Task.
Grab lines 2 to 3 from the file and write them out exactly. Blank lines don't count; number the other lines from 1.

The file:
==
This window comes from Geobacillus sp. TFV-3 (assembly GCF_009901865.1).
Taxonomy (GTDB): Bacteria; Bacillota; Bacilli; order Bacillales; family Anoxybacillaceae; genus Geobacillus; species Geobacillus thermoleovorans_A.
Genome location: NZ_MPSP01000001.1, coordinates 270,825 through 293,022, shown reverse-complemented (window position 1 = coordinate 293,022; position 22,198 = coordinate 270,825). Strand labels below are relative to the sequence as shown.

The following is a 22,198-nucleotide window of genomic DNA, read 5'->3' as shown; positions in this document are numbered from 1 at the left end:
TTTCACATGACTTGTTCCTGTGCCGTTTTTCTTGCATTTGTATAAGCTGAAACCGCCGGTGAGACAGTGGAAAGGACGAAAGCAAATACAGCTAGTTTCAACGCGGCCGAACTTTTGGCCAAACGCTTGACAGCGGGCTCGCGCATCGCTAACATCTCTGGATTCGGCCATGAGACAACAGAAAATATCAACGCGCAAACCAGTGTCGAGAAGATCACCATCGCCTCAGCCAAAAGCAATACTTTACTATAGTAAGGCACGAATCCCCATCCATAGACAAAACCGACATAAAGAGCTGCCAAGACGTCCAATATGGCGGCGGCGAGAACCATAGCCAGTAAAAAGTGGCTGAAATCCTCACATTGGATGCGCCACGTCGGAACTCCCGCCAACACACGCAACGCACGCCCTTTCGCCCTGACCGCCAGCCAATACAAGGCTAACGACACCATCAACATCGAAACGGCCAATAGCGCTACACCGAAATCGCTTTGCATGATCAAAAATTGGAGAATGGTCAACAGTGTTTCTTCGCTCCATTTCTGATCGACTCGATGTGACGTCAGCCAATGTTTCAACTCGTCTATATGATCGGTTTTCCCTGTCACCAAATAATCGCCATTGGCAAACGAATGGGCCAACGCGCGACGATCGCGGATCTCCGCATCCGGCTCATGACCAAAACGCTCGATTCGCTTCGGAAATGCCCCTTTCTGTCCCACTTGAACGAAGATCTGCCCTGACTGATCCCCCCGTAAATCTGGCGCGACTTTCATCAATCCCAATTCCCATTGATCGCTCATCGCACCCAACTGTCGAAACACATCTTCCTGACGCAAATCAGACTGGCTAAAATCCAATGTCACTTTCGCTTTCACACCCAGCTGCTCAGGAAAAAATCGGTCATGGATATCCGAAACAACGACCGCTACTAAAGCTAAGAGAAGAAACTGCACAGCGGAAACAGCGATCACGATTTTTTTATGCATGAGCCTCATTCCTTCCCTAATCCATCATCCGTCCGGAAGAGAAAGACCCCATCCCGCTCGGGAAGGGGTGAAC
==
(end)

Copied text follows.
Taxonomy (GTDB): Bacteria; Bacillota; Bacilli; order Bacillales; family Anoxybacillaceae; genus Geobacillus; species Geobacillus thermoleovorans_A.
Genome location: NZ_MPSP01000001.1, coordinates 270,825 through 293,022, shown reverse-complemented (window position 1 = coordinate 293,022; position 22,198 = coordinate 270,825). Strand labels below are relative to the sequence as shown.